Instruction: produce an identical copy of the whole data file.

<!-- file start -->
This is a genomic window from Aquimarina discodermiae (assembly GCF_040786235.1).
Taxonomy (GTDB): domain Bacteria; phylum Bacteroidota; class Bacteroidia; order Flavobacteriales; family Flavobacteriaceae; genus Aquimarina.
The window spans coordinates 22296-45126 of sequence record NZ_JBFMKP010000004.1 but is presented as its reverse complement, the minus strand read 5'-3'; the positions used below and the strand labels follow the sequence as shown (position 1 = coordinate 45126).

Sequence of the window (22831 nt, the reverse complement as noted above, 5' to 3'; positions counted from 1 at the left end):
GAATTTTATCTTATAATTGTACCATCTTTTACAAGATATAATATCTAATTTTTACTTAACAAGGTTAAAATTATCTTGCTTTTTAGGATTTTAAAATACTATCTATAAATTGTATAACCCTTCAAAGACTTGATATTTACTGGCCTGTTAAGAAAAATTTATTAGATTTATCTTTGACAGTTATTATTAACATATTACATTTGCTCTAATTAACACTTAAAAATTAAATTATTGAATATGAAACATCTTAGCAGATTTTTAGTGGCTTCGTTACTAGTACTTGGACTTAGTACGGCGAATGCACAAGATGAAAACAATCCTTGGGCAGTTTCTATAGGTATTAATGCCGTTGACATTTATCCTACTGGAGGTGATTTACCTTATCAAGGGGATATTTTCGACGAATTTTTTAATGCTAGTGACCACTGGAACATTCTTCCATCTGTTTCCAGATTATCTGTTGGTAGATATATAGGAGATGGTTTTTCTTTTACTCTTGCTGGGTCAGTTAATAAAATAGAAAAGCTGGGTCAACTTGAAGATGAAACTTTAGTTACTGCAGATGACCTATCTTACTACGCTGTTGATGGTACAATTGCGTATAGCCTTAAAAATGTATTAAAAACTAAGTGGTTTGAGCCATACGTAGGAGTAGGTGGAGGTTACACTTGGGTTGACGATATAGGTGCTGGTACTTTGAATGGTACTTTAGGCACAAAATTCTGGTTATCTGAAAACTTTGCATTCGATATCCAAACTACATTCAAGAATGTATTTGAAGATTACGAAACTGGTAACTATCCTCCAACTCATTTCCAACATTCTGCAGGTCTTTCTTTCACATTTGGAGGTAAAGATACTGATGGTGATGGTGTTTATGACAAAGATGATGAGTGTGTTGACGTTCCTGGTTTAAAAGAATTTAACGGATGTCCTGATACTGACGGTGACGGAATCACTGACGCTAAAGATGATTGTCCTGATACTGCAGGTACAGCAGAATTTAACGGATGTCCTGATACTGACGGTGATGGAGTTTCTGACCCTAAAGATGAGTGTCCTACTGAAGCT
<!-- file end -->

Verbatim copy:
This is a genomic window from Aquimarina discodermiae (assembly GCF_040786235.1).
Taxonomy (GTDB): domain Bacteria; phylum Bacteroidota; class Bacteroidia; order Flavobacteriales; family Flavobacteriaceae; genus Aquimarina.
The window spans coordinates 22296-45126 of sequence record NZ_JBFMKP010000004.1 but is presented as its reverse complement, the minus strand read 5'-3'; the positions used below and the strand labels follow the sequence as shown (position 1 = coordinate 45126).

Sequence of the window (22831 nt, the reverse complement as noted above, 5' to 3'; positions counted from 1 at the left end):
GAATTTTATCTTATAATTGTACCATCTTTTACAAGATATAATATCTAATTTTTACTTAACAAGGTTAAAATTATCTTGCTTTTTAGGATTTTAAAATACTATCTATAAATTGTATAACCCTTCAAAGACTTGATATTTACTGGCCTGTTAAGAAAAATTTATTAGATTTATCTTTGACAGTTATTATTAACATATTACATTTGCTCTAATTAACACTTAAAAATTAAATTATTGAATATGAAACATCTTAGCAGATTTTTAGTGGCTTCGTTACTAGTACTTGGACTTAGTACGGCGAATGCACAAGATGAAAACAATCCTTGGGCAGTTTCTATAGGTATTAATGCCGTTGACATTTATCCTACTGGAGGTGATTTACCTTATCAAGGGGATATTTTCGACGAATTTTTTAATGCTAGTGACCACTGGAACATTCTTCCATCTGTTTCCAGATTATCTGTTGGTAGATATATAGGAGATGGTTTTTCTTTTACTCTTGCTGGGTCAGTTAATAAAATAGAAAAGCTGGGTCAACTTGAAGATGAAACTTTAGTTACTGCAGATGACCTATCTTACTACGCTGTTGATGGTACAATTGCGTATAGCCTTAAAAATGTATTAAAAACTAAGTGGTTTGAGCCATACGTAGGAGTAGGTGGAGGTTACACTTGGGTTGACGATATAGGTGCTGGTACTTTGAATGGTACTTTAGGCACAAAATTCTGGTTATCTGAAAACTTTGCATTCGATATCCAAACTACATTCAAGAATGTATTTGAAGATTACGAAACTGGTAACTATCCTCCAACTCATTTCCAACATTCTGCAGGTCTTTCTTTCACATTTGGAGGTAAAGATACTGATGGTGATGGTGTTTATGACAAAGATGATGAGTGTGTTGACGTTCCTGGTTTAAAAGAATTTAACGGATGTCCTGATACTGACGGTGACGGAATCACTGACGCTAAAGATGATTGTCCTGATACTGCAGGTACAGCAGAATTTAACGGATGTCCTGATACTGACGGTGATGGAGTTTCTGACCCTAAAGATGAGTGTCCTACTGAAGCT